High-Frequency Radars: Beamforming Calibrations Using Ships as Reflectors
Flores-Vidal, X., P. Flament, R. Durazo, C. Chavanne, K.-W. Gurgel
AMS Journal of Atmospheric and Oceanic Technology, Volume 30, Issue 3, pp. 638-648, March 2013
Abstract - -
Linear array antennas and beamforming techniques offer some advantages compared to direction finding using squared arrays. The azimuthal
resolution depends on the number of antenna elements and their spacing. Assuming an ideal beam pattern and no amplitude taper across the
aperture, 16 antennas in a linear array spaced at half the electromagnetic wavelength theoretically provide a beam resolution of 3.5°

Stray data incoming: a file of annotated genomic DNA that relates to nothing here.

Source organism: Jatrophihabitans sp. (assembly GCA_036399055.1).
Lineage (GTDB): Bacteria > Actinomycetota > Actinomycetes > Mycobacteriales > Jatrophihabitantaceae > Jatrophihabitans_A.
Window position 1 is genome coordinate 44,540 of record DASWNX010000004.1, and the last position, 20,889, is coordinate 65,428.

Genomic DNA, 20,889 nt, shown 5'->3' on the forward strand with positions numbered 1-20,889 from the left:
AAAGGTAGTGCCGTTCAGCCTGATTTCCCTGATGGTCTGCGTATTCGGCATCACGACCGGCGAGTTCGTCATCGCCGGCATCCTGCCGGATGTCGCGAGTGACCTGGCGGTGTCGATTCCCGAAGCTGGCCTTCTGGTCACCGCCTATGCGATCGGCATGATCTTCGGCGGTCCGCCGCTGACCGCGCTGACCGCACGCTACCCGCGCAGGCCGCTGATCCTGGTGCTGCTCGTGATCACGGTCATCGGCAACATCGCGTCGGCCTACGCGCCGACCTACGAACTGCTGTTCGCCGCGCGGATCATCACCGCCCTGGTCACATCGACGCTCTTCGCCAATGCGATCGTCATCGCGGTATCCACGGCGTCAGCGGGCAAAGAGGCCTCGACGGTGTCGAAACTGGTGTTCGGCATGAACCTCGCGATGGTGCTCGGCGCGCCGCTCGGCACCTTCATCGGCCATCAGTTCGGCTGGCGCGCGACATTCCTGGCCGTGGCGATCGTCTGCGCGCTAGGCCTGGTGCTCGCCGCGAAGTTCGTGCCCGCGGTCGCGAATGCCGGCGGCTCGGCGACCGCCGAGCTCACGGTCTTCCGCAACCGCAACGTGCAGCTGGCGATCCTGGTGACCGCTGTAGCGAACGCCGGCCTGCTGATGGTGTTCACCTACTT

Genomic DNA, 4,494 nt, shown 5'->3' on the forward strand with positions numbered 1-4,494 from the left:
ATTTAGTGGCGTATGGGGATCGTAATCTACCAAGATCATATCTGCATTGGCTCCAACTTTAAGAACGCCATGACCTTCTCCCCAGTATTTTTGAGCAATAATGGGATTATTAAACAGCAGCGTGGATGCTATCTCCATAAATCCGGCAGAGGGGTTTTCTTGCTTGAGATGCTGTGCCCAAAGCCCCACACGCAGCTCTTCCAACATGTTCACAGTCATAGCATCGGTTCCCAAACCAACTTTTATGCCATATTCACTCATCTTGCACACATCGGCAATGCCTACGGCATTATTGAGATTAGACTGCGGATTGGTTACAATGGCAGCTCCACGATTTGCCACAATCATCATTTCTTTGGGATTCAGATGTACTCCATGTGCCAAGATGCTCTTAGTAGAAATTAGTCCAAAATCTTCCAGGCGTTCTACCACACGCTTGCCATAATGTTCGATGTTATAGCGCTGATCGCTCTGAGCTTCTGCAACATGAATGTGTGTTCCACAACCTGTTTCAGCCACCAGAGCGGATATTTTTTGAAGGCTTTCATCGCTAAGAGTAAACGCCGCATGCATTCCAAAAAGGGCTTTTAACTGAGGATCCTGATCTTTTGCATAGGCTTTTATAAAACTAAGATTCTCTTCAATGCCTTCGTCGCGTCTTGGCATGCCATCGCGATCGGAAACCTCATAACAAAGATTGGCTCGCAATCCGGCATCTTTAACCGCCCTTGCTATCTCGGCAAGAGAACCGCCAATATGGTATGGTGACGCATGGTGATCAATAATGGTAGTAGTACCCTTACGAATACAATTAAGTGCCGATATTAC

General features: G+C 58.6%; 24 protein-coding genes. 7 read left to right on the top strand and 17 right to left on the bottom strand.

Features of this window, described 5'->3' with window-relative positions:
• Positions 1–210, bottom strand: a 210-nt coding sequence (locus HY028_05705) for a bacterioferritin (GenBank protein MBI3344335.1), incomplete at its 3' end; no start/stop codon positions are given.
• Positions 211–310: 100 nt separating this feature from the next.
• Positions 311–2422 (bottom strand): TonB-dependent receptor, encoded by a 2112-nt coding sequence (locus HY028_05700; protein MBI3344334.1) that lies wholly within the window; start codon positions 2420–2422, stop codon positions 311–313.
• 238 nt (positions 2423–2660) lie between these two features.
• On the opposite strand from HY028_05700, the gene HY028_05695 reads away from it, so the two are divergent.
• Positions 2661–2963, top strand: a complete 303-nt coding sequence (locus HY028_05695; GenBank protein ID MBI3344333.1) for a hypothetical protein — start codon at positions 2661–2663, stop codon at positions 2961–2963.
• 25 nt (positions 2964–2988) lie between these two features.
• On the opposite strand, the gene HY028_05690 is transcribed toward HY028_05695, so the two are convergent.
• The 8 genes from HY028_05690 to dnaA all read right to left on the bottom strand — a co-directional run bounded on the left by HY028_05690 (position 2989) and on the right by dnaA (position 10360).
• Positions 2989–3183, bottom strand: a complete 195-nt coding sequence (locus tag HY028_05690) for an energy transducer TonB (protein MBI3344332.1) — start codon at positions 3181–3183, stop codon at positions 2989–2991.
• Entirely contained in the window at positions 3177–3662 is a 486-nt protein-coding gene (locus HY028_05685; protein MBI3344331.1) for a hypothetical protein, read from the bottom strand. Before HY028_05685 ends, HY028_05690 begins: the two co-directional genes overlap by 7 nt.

normal to the array, and up to twice that when the beam is steered within an azimuthal range of 60°
from the direction normal to the array.
However, miscalibrated phases among antenna elements, cables, and receivers (e.g., caused by service activities without recalibration) can
cause errors in the beam-steering direction and distortions of the beam pattern, resulting in unreliable ocean surface current and wave
estimations. The present work uses opportunistic ship echoes randomly received by oceanographic high-frequency radars to correct an unusual
case of severe phase differences between receiver channels, leading to a dramatic improvement of the surface current patterns. The method
proposed allows for simplified calibrations of phases to account for hardware-related changes without the need to conduct the regular
calibration procedure and can be applied during postprocessing of datasets acquired with insufficient calibration.
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